Aye, tis once again Robbie Burns night. Last year to celebrate I did a brief round up of the Scottish literature I had read since moving to Edinburgh. This year I’ll continue the tradition in grand style because I have actually read – and enjoyed – a fair bit of Scottish literature in the past year.
Letters from Skye by Jessica Brockmole. Ok, I’ve let a few great books like this one slip in because they are set in Scotland, though not necessarily by a Scot. Brockmole wrote this book while visiting Scotland from her native America. And besides, there is nothing more Scottish than the Isle of Skye.
The Panopticon by Jenni Fagan. Fagan’s use of language in this novel is exquisite. She fills the dialogues with a beautiful mixture of Scots and English that highlights the (many) differences in the two languages. I cannae recommend this book highly enough.
Closed Doors by Lisa O’Donnell. Like The Panopticon, O’Donnell gives us a slice of Scottish life that you will not find in the books of Alexander McCall Smith. Set on a small island off the coast of Scotland, O’Donnell looks at small town life and family through the lens of a young boy. This book might not be as well known as her The Death of Bees, which i still haven’t read, but it does showcase he writing abilities.
Under the Wide and Starry Sky by Nancy Horan. Again another book written by an American, but a more Scottish subject you’d be hard pressed to find. Horan recounts the life of that venerable man of letters, Robert Louis Stevenson. Although he traveled the world quite extensively his language and sensibilities remain thoroughly Scottish throughout his life.
The Missing Shade of Blue by Jennie Erdal. I read this book quite recently and have not yet had time to post a review. It is about a French translator who has come to Edinburgh to work on a translation of David Hume, one of Scotland’s famous philosophers.
Have you read any Scottish literature lately? What are your favorites?
Great idea! Didn’t know some of these were Scottish. Irvine Welsh is my fav Scottish author, of course!
Confession time: I’ve never read Irvine Welsh! Shameful, i know. What would you recommend?
For me, it had to be Trainspotting, because the Scottish dialect is so difficult to understand, I needed something where I already knew the story, it heroes me figure out all the slang. Glue would be my other recommendation.
This makes me wonder if I’ve read any books by Scottish writers without knowing it. I didn’t always pay as much attention as I do now. I have read Treasure Island and Kidnapped by Robert Louis Stevenson. Are there any other Scottish writers that you would recommend?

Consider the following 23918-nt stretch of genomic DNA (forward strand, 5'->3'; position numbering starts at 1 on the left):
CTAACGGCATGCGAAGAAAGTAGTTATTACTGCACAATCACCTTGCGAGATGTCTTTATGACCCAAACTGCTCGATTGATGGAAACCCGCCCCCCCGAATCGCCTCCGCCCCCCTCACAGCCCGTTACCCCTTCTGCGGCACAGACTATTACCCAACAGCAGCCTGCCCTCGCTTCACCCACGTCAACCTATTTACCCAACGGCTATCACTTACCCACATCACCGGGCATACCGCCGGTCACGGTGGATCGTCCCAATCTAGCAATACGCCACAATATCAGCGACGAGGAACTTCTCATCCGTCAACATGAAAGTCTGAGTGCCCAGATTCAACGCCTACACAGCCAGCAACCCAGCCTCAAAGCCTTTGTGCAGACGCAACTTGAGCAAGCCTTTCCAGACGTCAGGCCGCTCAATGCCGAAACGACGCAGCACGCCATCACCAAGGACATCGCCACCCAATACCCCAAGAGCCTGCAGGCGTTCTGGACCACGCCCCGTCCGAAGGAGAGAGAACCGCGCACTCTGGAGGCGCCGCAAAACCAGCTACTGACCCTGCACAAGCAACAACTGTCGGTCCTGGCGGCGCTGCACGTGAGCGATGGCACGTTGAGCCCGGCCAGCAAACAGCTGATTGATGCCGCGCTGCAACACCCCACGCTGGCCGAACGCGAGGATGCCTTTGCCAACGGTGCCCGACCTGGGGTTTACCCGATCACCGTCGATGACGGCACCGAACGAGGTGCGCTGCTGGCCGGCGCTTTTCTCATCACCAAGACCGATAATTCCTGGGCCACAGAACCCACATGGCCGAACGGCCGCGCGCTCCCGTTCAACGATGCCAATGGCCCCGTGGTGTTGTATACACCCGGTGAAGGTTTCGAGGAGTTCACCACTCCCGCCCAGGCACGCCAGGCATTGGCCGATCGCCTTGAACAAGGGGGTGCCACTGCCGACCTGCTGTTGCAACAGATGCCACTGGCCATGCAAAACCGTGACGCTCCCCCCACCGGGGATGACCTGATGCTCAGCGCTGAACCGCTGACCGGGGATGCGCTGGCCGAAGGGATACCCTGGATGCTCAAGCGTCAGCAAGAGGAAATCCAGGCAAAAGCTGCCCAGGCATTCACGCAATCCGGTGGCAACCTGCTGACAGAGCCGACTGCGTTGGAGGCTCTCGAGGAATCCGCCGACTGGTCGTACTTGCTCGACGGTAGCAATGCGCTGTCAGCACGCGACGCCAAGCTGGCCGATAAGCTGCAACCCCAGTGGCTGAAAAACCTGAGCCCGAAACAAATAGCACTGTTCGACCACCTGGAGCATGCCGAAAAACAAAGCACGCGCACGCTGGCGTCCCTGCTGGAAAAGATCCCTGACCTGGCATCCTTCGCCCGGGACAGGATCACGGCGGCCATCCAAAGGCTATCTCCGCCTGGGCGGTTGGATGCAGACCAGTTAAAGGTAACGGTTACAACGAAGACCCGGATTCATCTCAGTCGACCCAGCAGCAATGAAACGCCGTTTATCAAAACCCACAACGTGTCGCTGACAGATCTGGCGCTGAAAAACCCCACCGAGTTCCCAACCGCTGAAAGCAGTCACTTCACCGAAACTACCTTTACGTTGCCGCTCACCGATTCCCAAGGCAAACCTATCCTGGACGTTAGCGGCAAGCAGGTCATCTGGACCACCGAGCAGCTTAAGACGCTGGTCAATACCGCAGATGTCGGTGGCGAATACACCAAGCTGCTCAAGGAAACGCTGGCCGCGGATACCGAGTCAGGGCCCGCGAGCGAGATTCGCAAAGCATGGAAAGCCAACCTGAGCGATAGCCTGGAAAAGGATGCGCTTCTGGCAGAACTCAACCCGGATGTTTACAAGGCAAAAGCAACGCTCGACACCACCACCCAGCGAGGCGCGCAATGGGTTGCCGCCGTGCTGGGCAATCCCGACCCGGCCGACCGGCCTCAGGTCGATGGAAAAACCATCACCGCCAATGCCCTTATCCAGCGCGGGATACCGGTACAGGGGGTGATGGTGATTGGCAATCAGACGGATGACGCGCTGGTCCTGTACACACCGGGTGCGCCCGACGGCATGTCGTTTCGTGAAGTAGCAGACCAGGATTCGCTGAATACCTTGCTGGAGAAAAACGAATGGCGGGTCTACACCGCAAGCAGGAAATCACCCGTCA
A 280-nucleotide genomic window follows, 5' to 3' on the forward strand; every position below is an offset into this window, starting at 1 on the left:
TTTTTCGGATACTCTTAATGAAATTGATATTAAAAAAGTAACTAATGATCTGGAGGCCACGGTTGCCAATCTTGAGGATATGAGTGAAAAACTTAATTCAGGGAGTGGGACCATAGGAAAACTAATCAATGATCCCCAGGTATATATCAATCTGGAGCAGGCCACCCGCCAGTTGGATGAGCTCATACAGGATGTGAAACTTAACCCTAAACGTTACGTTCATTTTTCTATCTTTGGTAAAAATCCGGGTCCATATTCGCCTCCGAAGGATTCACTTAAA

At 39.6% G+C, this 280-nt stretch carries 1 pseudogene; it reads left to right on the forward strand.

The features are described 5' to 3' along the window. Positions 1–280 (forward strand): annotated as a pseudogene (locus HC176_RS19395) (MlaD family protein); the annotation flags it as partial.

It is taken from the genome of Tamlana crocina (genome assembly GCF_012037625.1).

I know. Yesterday I was in a book store and they had a “scottish table’ set up and I couldn’t believe some of the stuff that was on there. There are a lot of Scottish mystery and thriller writers.
I really liked The Panopticon! I’m going to be on a blog tour for Under the Wide and Starry Sky, which I’m really excited about!
Have you read Under the Wide and Starry Sky yet? I wasn’t thrilled with it, but i will check out the blog tour.
Under the Wide and Starry Sky sounds good. And I’d be interested in reading The Death of Bees and Closed Doors one after the other to see what I think of them in comparison.
Yeah, I can’t wait to get to THE DEATH OF BEES. It is supposed to be even better than CLOSED DOORS.
I read, and loved, The Panopticon. I’m hoping to get to Under the Wide VERY SOON 🙂 Oh, and I have Letters sitting around here somewhere too. So many books, so little time…as you well know. I didn’t realize these were all Scottish, very cool.
The only Scotland related book I read recently is Outlander by Diana Gabaldon. It was a fun read.
I’ve always meant to read The Outlander series. People seem to LOVE those books, but i just can’t get past the whole time travel thing. Did you like Outlander?
@tanya: Hmm, mixed feelings. I don’t much like time travel either, and it’s a big fat book. It’s easy reading though, and I zipped through it pretty fast. I loved the first half of the book but got a little tired in the second half.
Overall, I quite liked it and I do plan on reading the sequels at some point in time.
I didn’t love it as much as I was expecting to. There’s a lot of fandom for these books, and I don’t get the reason why.
Yeah, I’m not really a fan girl kind of person. Maybe someday…
I have no idea. . . I’m don’t think I’ve read much. Was In the Woods by Tana French Scottish? I forgot . . .
Thank you for linking to this week’s Spread the Love Linky Party! I also pinned your post! 😀
I’m looking forward to reading Letters from Skye soon, as well as The Panopticon 🙂 Thanks for the recommendations. So good to discover new books again!
What a great tradition to celebrate Robert Burns’ night. I read a biography of Robert Louis Stevenson years ago. The Horan novel might be a good follow-up to that.